A very simple but fun Valentine's treat is an assortment of chocolate dipped snacks. It's insanely easy, and it's fun to experiment with.
How to dip things in chocolate:
First gather everything you're going to be dipping and lay them out within reach. Next line a cookie sheet with wax or parchment paper for drying the finished candies and place it nearby.
|Pretzels, vegan marshmallows, dried apricots, graham crackers, walnuts, cashews, candied ginger and potato chips, all ready for dipping|
Then melt your chocolate, using whatever method you are comfortable with.
Have everything close by so that you can get an efficient assembly line going. Chocolate dries very fast, so you don't want to waste time running after ingredients once it's melted and ready to go.
|Ready for dipping|
Now start dipping. Plunge each item into the melted chocolate and use a fork or spatula to help scrape off excess chocolate and get an even coat. Place dipped items on your paper-lined cookie sheet. I like to leave a little bit of each item bare, both because it's easier to dip that way--you can hold it by that spot, Achilles-style--and because that way you can tell what each item is. If you've got a wide assortment, that's helpful. However, if you want a complete coat you can drop the item in the chocolate, roll it around, and then fish it out with a fork. Or if the item is soft, you could skewer it on a toothpick and dip it that way.
You may have to reheat the chocolate at some point. As for amounts, I used about 2/3 cup of chocolate/carob chips to coat an entire cookie sheet's worth of treats. It's not a bad idea to melt a little extra though.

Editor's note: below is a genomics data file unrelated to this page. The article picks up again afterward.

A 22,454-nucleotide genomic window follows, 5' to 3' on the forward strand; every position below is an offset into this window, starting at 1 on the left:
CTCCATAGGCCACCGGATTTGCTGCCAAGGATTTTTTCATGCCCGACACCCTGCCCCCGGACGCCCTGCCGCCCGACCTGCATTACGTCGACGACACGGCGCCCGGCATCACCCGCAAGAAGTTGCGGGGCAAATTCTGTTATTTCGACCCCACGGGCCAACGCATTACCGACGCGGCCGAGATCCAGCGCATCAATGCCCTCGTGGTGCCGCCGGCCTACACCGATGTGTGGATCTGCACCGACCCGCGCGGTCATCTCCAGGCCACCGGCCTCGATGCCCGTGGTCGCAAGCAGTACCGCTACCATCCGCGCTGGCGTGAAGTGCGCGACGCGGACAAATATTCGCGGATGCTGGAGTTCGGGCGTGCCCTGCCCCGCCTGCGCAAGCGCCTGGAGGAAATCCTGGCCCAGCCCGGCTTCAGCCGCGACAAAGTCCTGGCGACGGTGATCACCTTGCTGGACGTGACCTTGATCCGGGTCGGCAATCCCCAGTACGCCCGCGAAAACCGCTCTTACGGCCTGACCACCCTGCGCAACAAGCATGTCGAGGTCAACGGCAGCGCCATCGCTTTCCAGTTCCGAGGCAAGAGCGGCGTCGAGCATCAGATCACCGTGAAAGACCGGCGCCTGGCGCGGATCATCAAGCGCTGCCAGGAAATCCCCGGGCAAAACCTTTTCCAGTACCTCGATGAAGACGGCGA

|Laying out to dry|
I will digress here for a moment to discuss two chocolate melting issues: tempering and seizing. Tempering chocolate is a process of heating and cooling chocolate to specific temperatures in order to affect its crystalline structure. When done perfectly, it makes chocolate that is shiny and hard and very professional looking. It can be a complex and arduous process, however, and isn't always necessary. If your chocolate is pre-tempered at the factory (as many chocolate chips and bars are) all you need to do to make sure it stays tempered is keep the melting temperatures prettty low. Also, if you use carob chips or anything else that contains no cocoa butter, tempering is completely irrelevant. I would not bother tempering for a basic dipping project like this one in any case because it would make a fun easy project into a long and aggravating one. And the crystalline structure of chocolate isn't nearly as important in this application as it would be in something like an elaborate chocolate sculpture (where structural integrity comes into play).
As for seizing, well, that is worth avoiding. Seizing is when water get into your melted chocolate at the wrong moment and makes it essentially curdle--separate into hard chunks and oozy liquid. The way to avoid it is simply to be very careful to keep extraneous moisture out of your melting chocolate. If it happens anyway (and sometimes it will despite your best efforts) you can either stir in a substantial amount more liquid, which will only work if your recipe allows for fairly runny chocolate, or you can make seized chocolate truffles by pouring off the oozy liquid, remelting the chocolate and rolling it into balls. It ends up with a unique lumpy, bubbly texture that you can claim to have achieved on purpose.
That's the thing about chocolate--even when it goes wrong it's still pretty good. : )
|Chocolate covered potato chips and pretzel sticks|
By the way, my favorites today were the chocolate covered walnuts and the candied ginger. The assertive flavors held up well to the chocolate. The potato chips, which I did on a lark, were better than I expected, too.